As most of our readers probably know, that’s one of Big Daddy’s most memorable lines from Tennessee Williams’ CAT ON A HOT TIN ROOF. I’ve always thought it was the contrast between his hard-scrabble roots and the elegance of his vocabulary that help to define his character so specifically.
Well, Big Daddy, I’m about to cause some trouble of my own. Maybe I’m getting old like you. Maybe I’ve just turned bitter and cynical. But I, and at least a few of my colleagues, feel frustrated with this latest circus called “awards season.” Because I don’t know whether to be surprised, outraged, or merely disappointed by the yawning gap between my own taste in films, and the performances within them, and the choices made by Academy members.
I’m cherry-picking here, but one definition of “mendacity” is “the tendency to be untruthful.” Which has always been the hit on Oscar nominations. Every year around this time, commentators (like myself) complain that some actor, actress (or group, as is the case this year for African-Americans) has been neglected. Someone gets left out, because the voting membership is too old, too white, or too something to recognize a raft of great actors, directors, writers (I think the Oscars for Technical and Craft nominations are far more indicative of the true talent of the membership, as the voting members need to themselves be similarly skilled).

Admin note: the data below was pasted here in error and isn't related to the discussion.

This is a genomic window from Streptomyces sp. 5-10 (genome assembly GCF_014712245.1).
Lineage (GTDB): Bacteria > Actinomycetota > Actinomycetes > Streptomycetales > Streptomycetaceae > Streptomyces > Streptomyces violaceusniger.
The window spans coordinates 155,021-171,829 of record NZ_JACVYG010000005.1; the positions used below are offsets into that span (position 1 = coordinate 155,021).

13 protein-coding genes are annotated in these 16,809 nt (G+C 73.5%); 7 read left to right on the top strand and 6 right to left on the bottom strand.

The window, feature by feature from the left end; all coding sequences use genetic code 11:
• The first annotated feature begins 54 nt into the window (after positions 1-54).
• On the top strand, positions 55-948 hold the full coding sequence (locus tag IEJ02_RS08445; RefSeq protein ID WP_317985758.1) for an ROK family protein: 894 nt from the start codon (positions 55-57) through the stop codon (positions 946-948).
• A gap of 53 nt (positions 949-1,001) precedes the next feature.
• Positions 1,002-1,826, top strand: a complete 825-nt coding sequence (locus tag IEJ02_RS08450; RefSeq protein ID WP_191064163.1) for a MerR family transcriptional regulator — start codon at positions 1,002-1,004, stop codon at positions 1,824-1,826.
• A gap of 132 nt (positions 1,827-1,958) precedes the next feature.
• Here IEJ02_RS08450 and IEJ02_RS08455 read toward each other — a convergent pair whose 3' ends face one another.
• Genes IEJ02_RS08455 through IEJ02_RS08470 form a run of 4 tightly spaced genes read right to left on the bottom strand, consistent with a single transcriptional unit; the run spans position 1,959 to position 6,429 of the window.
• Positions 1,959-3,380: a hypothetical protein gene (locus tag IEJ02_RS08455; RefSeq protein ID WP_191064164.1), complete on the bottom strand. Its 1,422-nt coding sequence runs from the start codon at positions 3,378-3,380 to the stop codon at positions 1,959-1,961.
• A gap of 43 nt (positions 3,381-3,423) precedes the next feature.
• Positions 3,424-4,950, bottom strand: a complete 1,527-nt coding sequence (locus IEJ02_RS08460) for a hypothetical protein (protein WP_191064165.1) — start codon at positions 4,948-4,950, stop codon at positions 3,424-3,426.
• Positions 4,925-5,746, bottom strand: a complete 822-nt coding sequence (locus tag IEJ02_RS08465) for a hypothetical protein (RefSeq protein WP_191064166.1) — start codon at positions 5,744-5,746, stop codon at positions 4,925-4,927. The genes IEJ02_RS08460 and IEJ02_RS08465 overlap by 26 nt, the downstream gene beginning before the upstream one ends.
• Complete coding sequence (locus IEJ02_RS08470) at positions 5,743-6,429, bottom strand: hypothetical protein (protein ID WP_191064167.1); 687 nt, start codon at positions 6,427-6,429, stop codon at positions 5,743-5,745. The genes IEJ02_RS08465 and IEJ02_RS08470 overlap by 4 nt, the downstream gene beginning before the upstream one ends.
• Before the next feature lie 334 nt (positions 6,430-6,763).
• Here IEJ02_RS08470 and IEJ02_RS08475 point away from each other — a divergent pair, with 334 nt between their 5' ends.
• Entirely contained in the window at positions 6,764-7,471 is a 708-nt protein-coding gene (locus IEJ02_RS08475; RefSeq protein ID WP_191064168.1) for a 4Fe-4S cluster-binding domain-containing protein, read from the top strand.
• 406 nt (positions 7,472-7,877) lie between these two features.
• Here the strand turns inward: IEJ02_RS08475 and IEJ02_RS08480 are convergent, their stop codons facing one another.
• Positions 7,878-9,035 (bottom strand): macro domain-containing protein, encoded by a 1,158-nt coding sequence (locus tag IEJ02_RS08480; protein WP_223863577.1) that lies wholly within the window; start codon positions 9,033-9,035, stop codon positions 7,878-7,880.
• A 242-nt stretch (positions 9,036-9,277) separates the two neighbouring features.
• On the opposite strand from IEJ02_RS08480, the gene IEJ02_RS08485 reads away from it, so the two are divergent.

This year, for example, I find it hard to believe that Michael Caine, Harvey Keitel, Jane Fonda and Paolo Sorrentino were denied nominations for their collective work in YOUTH, my favorite film of the year.
Even more astounding are some of the performances (and films) that have been nominated: SPOTLIGHT? Really? That’s our best film??
Films like SPOTLIGHT and CAROL are just variations on the theme of “flag-waving”—a modernized form of self-righteousness that is reflected in mannered performances that have the powerful scent of…mendacity. Not that we are talking about bad actors, or bad issues. But sometimes, when actors perceive that they are doing “noble” work, they begin to make specific acting choices that are “interesting” instead of “interested.” They begin to look like missionaries doing the work of God, wearing their acting moments like cloaks of piety (or even at times, like crowns of thorns).
Just do me a favor. Watch Cate Blanchett in CAROL; Mark Ruffalo, Michael Keaton and Rachel McAdams in SPOTLIGHT; Eddie Redmayne in THE DANISH GIRL.
Then watch Mark Rylance in BRIDGE OF SPIES. Watch Michael Caine in YOUTH. Watch even Brad Pitt, Ryan Gosling or Steve Carrell in THE BIG SHORT. Watch Matt Damon, Jeff Daniels, Chiwetel Ejiofor or almost any of the actors in THE MARTIAN.
In my not-so-humble (I lost my humility after my first 10,000 hours of casting) opinion, the latter performances are seamless, acting without commentary or evaluation. The former? I leave it to you to comment.
– Rick Pagano